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Gehrt: Giving up city court
would be financial benefit
Platte City pondering options

by Ivan Foley
Landmark publisher

A public hearing to discuss the future of Platte City’s municipal court drew only one comment from a gathering of about five members of the public in the audience.

That speaker, Jean Perry, who runs a bail bonding company in Platte City, said she is in favor of the city keeping its municipal court setup as opposed to turning the municipal court function over to the Platte County Circuit Court.

“I’m in favor of not closing up our court. It would put a load on the county court. The city would lose control and there would be no (municipal) judge to care about it,” said Perry during the public comment portion of Monday night’s public hearing held in frontof the Platte City Public Safety Subcommittee.

She said she also would hate to see the city court clerk or other city personnel lose a job over the change.

The public comment portion came after an extensive presentation by DJ Gehrt, city administrator, about the three options city leaders have with municipal court. The recent death of Greg Dorsey, the city’s longtime elected municipal court judge, has prompted the city to study the future of its court system.

Gehrt explained the operating environments for municipal courts in Missouri has changed a great deal due to a series of state legislative actions and Missouri Supreme Court rules changes over the past two years. He said changes have made it much more difficult for Platte City and other small towns to operate a separate municipal court.

The most costly and challenging changes mandated by recent state legislation include:

•Prohibition on police officers serving the court in any capacity, requiring hiring of a separate civilian bailiff

•Severe restrictions on ability of the municipal court clerk to participate in any other city business with accompanying restriction on city employees assisting with court business

•Extensive new financial and administrative reporting requirements.

•Requirement for separate court administrative facilities.

•Requirement to ensure that court offices are open a minimum of 32 hours per week.

•Requirement for municipal courts to create and maintain an online docket system, similar to the CaseNet system maintained by the circuit and district court systems.

Gehrt said the city has three options from which to choose for the future of its court. Those options are No. 1: Maintain the existing court organization, taking action to meet all the new state standards, with an elected municipal court judge as Dorsey was.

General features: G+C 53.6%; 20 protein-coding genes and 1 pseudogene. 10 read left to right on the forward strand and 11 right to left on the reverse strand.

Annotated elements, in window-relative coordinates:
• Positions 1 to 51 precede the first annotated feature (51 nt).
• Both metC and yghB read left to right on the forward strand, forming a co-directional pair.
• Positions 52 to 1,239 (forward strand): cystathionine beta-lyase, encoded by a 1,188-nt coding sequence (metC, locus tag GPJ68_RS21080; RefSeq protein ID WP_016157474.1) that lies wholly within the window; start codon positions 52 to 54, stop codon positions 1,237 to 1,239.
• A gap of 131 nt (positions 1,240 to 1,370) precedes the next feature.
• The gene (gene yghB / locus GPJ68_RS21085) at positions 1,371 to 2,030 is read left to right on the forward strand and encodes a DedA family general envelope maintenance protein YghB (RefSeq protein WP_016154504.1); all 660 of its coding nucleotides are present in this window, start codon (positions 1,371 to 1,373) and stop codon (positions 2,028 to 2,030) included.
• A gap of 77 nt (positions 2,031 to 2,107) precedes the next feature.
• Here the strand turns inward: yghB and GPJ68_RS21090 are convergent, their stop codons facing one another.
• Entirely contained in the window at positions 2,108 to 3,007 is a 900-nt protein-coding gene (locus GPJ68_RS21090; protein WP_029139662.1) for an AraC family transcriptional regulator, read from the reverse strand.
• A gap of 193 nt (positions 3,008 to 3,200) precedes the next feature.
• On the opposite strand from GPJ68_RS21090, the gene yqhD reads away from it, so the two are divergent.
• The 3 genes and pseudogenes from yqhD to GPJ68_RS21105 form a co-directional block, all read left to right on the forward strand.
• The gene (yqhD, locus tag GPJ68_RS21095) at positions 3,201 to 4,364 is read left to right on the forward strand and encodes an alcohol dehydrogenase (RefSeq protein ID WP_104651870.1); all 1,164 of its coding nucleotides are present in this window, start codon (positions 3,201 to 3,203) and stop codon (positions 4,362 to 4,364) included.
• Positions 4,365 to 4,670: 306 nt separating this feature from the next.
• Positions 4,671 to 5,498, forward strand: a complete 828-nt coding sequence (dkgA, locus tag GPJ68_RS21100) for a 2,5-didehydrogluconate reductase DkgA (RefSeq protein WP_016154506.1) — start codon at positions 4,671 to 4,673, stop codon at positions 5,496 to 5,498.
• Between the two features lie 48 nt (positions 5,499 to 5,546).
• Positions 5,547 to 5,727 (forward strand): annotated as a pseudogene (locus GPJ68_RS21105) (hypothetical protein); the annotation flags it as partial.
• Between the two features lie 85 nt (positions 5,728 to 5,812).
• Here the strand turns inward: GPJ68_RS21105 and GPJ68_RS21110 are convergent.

No. 2: Maintain the existing court organization, taking action to meet all the new state requirements, with an appointed municipal court judge instead of an elected one.
No. 3: Assign municipal court functions to the Platte County Circuit Court, with cases to be heard by one of the circuit/associate circuit court judges in the Platte County Courthouse.

Under Option 3, most associated costs would be the responsibility of the circuit court and therefore the money paid by defendants to cover “court costs” associated with municipal court fines would go to the circuit court. The city would still keep the money from the fines themselves, just not the “court costs” portion.

Court would be held in the county courthouse during daytime hours. The circuit court would be responsible for all court records, warrants, security, bailiff, etc.

Gehrt said as state law stands now, the circuit courts cannot say no to taking over the city’s municipal court operation if asked.

He said at some point in the future that may change. He said he would not be surprised if in the near future the courts asked the state legislature to make it more difficult for municipal court systems to give their court functions to the circuit courts.

Gehrt said the city has about 100-110 new cases each month. But about 40 of those, he said, are “compliance” tickets that go away with no financial fine if the offender takes care of the compliance “violation.” Most of the cases that end up with court activity are speeding violations, he said. Others might include things like common assault or first time DUI.

Doing away with the municipal court would actually be a financial benefit to the city, according to the city administrator.

Gehrt said that in spite of what is likely a community-wide perception, the municipal court is not a major money maker for Platte City. That is somewhat unusual, as many municipal courts are significant revenue generators for small towns.

“Option 3 has a more positive fiscal impact than Option 1 or Option 2,” Gehrt said, as the city would retain revenues from fines while circuit court has to fund most of the costs of court operations. The city anticipates a net financial benefit of Option 3 to be in the range of $55,000 to $62,000 annually, he said.

“The city would continue to receive the revenue from fines and penalties averaging $92,000 over the past three years,” Gehrt said.

He added that although circuit court would be responsible for most court operating costs, the city will continue to incur about $30,000 in court legal expenses each year. The municipal prosecutor, for instance, would still be paid by the city.

The purpose of Monday’s hearing was simply to gather input, no action was expected nor taken. Public safety subcommittee members are aldermen Debbie Kirkpatrick, Lee Stubbs and Vickie Atkins. None of the three spoke any specific opinions about the options facing the city during the public hearing.